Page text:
Tachyarrhythmias, bradyarrhythmias and acute coronary syndromes.

  • Trappe H
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Abstract

The incidence of bradyarrhythmias in patients with acute coronary syndrome (ACS) is 0.3% to 18%. It is caused by sinus node dysfunction (SND), high-degree atrioventricular (AV) block, or bundle branch blocks. SND presents as sinus bradycardia or sinus arrest. First-degree AV block occurs in 4% to 13% of patients with ACS and is caused by rhythm disturbances in the atrium, AV node, bundle of His, or the Tawara system. First- or second-degree AV block is seen very frequently within 24 h of the beginning of ACS; these arrhythmias are frequently transient and usually disappear after 72 h. Third-degree AV blocks are also frequently transient in patients with infero-posterior myocardial infarction (MI) and permanent in anterior MI patients. Left anterior fascicular block occurs in 5% of ACS; left posterior fascicular block is observed less frequently (incidence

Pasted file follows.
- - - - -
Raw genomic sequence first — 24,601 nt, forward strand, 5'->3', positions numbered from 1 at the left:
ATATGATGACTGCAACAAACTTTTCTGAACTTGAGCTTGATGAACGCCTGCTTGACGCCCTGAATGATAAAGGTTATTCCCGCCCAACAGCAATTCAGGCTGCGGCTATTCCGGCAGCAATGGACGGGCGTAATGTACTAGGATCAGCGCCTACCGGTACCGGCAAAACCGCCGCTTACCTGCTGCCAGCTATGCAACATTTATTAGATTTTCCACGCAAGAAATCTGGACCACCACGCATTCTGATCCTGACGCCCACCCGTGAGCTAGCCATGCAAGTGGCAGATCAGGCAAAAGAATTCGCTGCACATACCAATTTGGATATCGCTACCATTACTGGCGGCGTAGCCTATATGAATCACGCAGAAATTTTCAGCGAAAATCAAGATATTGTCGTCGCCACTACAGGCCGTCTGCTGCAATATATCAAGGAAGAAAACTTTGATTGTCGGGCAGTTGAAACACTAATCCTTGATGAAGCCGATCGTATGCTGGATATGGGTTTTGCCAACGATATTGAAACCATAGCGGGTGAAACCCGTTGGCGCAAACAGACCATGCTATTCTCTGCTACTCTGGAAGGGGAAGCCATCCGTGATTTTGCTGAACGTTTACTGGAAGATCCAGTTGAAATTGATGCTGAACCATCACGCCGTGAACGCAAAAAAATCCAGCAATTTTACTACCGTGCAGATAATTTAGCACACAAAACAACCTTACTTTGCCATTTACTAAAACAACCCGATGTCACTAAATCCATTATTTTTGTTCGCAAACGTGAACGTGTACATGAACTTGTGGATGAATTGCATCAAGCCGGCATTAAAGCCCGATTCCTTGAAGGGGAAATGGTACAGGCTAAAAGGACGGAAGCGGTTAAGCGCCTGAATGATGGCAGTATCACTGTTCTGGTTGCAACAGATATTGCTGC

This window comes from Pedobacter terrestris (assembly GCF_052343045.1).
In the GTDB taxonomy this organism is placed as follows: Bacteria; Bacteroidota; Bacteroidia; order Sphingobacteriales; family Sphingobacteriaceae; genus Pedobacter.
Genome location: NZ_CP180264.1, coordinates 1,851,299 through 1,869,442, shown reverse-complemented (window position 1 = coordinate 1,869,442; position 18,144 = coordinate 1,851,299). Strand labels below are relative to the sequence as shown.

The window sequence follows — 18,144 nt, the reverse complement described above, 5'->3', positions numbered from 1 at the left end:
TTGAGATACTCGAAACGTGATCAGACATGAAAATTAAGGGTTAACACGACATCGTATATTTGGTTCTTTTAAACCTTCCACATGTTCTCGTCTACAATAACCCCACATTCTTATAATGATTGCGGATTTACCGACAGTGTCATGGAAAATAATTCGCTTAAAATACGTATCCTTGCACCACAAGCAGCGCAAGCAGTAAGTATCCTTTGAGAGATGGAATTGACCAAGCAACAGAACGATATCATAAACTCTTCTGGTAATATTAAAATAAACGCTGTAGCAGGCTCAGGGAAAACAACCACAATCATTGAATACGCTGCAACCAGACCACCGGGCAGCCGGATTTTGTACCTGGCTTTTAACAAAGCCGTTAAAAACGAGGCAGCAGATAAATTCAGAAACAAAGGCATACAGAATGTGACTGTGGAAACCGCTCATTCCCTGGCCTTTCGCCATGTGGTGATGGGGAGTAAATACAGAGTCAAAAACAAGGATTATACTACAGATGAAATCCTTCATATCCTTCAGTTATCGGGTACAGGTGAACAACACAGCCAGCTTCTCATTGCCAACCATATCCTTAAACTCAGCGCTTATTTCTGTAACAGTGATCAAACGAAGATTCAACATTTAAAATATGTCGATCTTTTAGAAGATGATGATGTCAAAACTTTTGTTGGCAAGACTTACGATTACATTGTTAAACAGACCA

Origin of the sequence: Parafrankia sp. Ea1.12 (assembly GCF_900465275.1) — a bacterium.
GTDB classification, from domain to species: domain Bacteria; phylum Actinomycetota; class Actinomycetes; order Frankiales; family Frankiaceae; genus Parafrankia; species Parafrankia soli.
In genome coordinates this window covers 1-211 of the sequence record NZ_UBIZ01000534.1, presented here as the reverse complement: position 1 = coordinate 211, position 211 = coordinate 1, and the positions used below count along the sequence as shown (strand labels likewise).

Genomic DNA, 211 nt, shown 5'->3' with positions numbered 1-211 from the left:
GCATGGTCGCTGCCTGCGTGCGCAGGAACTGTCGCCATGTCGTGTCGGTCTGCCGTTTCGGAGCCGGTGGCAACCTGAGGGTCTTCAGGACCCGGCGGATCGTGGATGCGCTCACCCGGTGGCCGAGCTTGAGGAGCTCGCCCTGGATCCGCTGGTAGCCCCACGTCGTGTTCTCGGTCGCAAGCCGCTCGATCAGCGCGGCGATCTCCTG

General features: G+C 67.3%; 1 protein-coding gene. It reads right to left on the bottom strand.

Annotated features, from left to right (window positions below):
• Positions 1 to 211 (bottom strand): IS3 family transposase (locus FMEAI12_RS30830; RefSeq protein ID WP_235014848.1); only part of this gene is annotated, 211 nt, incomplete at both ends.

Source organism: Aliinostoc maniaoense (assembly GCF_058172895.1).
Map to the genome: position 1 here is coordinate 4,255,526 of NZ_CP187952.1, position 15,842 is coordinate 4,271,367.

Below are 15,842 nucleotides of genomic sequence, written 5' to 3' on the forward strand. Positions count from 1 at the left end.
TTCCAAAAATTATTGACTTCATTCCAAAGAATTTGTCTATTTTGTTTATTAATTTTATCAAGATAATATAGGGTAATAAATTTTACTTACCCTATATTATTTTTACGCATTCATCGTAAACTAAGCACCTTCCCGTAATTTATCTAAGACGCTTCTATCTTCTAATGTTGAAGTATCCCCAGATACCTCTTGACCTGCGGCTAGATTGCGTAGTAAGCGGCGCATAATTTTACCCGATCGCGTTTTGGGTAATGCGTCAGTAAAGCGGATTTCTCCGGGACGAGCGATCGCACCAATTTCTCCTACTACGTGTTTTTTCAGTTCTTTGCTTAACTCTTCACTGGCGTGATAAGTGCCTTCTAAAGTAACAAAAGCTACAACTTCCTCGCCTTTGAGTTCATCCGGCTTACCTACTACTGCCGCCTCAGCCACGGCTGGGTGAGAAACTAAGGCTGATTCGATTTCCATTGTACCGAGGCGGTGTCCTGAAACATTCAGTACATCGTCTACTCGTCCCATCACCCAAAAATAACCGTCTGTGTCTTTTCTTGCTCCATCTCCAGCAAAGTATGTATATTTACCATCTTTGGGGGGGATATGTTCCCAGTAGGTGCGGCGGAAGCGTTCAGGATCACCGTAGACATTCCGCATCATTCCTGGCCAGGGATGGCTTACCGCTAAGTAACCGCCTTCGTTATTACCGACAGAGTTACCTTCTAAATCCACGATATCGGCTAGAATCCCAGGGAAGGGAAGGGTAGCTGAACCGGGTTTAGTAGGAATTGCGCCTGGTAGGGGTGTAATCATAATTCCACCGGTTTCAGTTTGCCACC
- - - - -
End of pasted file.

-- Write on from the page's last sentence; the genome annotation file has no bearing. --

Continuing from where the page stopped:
Author-supplied keywords

  • acute coronary syndrome
  • bradyarrhythmias
  • defibrillation
  • electrostimulation
  • tachyarrhythmias

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Authors

  • Hans-Joachim Trappe

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